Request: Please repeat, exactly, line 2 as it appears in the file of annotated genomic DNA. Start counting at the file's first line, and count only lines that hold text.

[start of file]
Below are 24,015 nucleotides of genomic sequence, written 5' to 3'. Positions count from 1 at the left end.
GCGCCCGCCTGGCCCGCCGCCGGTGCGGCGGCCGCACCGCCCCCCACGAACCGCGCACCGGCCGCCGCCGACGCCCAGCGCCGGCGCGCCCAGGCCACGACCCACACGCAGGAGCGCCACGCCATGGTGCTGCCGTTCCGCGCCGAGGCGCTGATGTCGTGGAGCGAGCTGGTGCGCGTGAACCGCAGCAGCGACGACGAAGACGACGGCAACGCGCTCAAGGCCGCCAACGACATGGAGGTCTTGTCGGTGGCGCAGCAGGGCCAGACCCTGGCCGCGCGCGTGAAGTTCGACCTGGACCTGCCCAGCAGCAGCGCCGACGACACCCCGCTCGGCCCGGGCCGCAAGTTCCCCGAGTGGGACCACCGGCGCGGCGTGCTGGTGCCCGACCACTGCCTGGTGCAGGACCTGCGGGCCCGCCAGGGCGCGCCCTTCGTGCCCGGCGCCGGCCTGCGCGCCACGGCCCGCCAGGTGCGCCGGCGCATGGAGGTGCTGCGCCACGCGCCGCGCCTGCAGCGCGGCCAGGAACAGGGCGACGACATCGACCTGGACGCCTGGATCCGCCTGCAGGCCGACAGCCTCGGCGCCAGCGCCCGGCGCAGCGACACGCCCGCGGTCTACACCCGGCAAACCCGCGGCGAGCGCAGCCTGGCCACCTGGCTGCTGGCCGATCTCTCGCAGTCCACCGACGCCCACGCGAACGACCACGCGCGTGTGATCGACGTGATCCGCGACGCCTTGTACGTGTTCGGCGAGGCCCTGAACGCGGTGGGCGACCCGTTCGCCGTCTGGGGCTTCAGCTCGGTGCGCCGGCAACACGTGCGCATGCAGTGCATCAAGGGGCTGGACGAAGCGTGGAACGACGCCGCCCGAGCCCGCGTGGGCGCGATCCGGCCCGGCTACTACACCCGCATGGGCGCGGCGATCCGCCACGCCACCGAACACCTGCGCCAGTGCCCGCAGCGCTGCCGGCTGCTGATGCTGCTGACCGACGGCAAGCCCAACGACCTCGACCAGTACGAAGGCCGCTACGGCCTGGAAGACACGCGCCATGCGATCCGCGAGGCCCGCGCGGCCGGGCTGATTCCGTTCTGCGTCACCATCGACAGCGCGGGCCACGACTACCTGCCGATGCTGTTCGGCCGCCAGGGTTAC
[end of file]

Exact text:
GCGCCCGCCTGGCCCGCCGCCGGTGCGGCGGCCGCACCGCCCCCCACGAACCGCGCACCGGCCGCCGCCGACGCCCAGCGCCGGCGCGCCCAGGCCACGACCCACACGCAGGAGCGCCACGCCATGGTGCTGCCGTTCCGCGCCGAGGCGCTGATGTCGTGGAGCGAGCTGGTGCGCGTGAACCGCAGCAGCGACGACGAAGACGACGGCAACGCGCTCAAGGCCGCCAACGACATGGAGGTCTTGTCGGTGGCGCAGCAGGGCCAGACCCTGGCCGCGCGCGTGAAGTTCGACCTGGACCTGCCCAGCAGCAGCGCCGACGACACCCCGCTCGGCCCGGGCCGCAAGTTCCCCGAGTGGGACCACCGGCGCGGCGTGCTGGTGCCCGACCACTGCCTGGTGCAGGACCTGCGGGCCCGCCAGGGCGCGCCCTTCGTGCCCGGCGCCGGCCTGCGCGCCACGGCCCGCCAGGTGCGCCGGCGCATGGAGGTGCTGCGCCACGCGCCGCGCCTGCAGCGCGGCCAGGAACAGGGCGACGACATCGACCTGGACGCCTGGATCCGCCTGCAGGCCGACAGCCTCGGCGCCAGCGCCCGGCGCAGCGACACGCCCGCGGTCTACACCCGGCAAACCCGCGGCGAGCGCAGCCTGGCCACCTGGCTGCTGGCCGATCTCTCGCAGTCCACCGACGCCCACGCGAACGACCACGCGCGTGTGATCGACGTGATCCGCGACGCCTTGTACGTGTTCGGCGAGGCCCTGAACGCGGTGGGCGACCCGTTCGCCGTCTGGGGCTTCAGCTCGGTGCGCCGGCAACACGTGCGCATGCAGTGCATCAAGGGGCTGGACGAAGCGTGGAACGACGCCGCCCGAGCCCGCGTGGGCGCGATCCGGCCCGGCTACTACACCCGCATGGGCGCGGCGATCCGCCACGCCACCGAACACCTGCGCCAGTGCCCGCAGCGCTGCCGGCTGCTGATGCTGCTGACCGACGGCAAGCCCAACGACCTCGACCAGTACGAAGGCCGCTACGGCCTGGAAGACACGCGCCATGCGATCCGCGAGGCCCGCGCGGCCGGGCTGATTCCGTTCTGCGTCACCATCGACAGCGCGGGCCACGACTACCTGCCGATGCTGTTCGGCCGCCAGGGTTAC